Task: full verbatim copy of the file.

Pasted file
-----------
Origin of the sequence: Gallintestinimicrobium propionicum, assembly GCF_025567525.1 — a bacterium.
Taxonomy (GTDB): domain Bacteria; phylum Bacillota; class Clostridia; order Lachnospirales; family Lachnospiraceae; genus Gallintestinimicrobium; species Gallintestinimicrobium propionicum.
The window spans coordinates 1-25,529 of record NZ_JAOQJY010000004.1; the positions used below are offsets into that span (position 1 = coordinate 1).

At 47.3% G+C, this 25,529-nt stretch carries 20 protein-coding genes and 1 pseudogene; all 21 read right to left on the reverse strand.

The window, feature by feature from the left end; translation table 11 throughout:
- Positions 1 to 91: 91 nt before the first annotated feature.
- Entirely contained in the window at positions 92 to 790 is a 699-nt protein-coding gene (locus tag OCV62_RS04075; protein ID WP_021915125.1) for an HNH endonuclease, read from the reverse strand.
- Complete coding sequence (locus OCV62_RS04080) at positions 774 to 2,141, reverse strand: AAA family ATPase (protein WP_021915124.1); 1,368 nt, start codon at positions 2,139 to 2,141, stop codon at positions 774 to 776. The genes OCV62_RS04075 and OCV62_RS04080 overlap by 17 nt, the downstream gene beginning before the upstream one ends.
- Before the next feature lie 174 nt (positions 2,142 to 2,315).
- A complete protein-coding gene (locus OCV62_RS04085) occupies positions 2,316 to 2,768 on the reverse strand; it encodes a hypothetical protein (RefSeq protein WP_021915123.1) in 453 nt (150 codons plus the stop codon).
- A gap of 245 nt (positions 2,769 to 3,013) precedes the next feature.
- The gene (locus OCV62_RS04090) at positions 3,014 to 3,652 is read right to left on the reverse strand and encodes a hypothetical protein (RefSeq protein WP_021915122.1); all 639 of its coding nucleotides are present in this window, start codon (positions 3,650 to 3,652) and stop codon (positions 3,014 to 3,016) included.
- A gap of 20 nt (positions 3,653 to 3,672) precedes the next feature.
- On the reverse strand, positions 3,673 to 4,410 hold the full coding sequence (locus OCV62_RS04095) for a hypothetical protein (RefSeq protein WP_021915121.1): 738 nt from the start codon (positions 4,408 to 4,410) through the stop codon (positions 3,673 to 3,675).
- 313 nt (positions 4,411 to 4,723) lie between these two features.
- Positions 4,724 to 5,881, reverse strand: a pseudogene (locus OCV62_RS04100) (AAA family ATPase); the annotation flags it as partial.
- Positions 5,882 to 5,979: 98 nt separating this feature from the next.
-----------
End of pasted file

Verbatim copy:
Origin of the sequence: Gallintestinimicrobium propionicum, assembly GCF_025567525.1 — a bacterium.
Taxonomy (GTDB): domain Bacteria; phylum Bacillota; class Clostridia; order Lachnospirales; family Lachnospiraceae; genus Gallintestinimicrobium; species Gallintestinimicrobium propionicum.
The window spans coordinates 1-25,529 of record NZ_JAOQJY010000004.1; the positions used below are offsets into that span (position 1 = coordinate 1).

At 47.3% G+C, this 25,529-nt stretch carries 20 protein-coding genes and 1 pseudogene; all 21 read right to left on the reverse strand.

The window, feature by feature from the left end; translation table 11 throughout:
- Positions 1 to 91: 91 nt before the first annotated feature.
- Entirely contained in the window at positions 92 to 790 is a 699-nt protein-coding gene (locus tag OCV62_RS04075; protein ID WP_021915125.1) for an HNH endonuclease, read from the reverse strand.
- Complete coding sequence (locus OCV62_RS04080) at positions 774 to 2,141, reverse strand: AAA family ATPase (protein WP_021915124.1); 1,368 nt, start codon at positions 2,139 to 2,141, stop codon at positions 774 to 776. The genes OCV62_RS04075 and OCV62_RS04080 overlap by 17 nt, the downstream gene beginning before the upstream one ends.
- Before the next feature lie 174 nt (positions 2,142 to 2,315).
- A complete protein-coding gene (locus OCV62_RS04085) occupies positions 2,316 to 2,768 on the reverse strand; it encodes a hypothetical protein (RefSeq protein WP_021915123.1) in 453 nt (150 codons plus the stop codon).
- A gap of 245 nt (positions 2,769 to 3,013) precedes the next feature.
- The gene (locus OCV62_RS04090) at positions 3,014 to 3,652 is read right to left on the reverse strand and encodes a hypothetical protein (RefSeq protein WP_021915122.1); all 639 of its coding nucleotides are present in this window, start codon (positions 3,650 to 3,652) and stop codon (positions 3,014 to 3,016) included.
- A gap of 20 nt (positions 3,653 to 3,672) precedes the next feature.
- On the reverse strand, positions 3,673 to 4,410 hold the full coding sequence (locus OCV62_RS04095) for a hypothetical protein (RefSeq protein WP_021915121.1): 738 nt from the start codon (positions 4,408 to 4,410) through the stop codon (positions 3,673 to 3,675).
- 313 nt (positions 4,411 to 4,723) lie between these two features.
- Positions 4,724 to 5,881, reverse strand: a pseudogene (locus OCV62_RS04100) (AAA family ATPase); the annotation flags it as partial.
- Positions 5,882 to 5,979: 98 nt separating this feature from the next.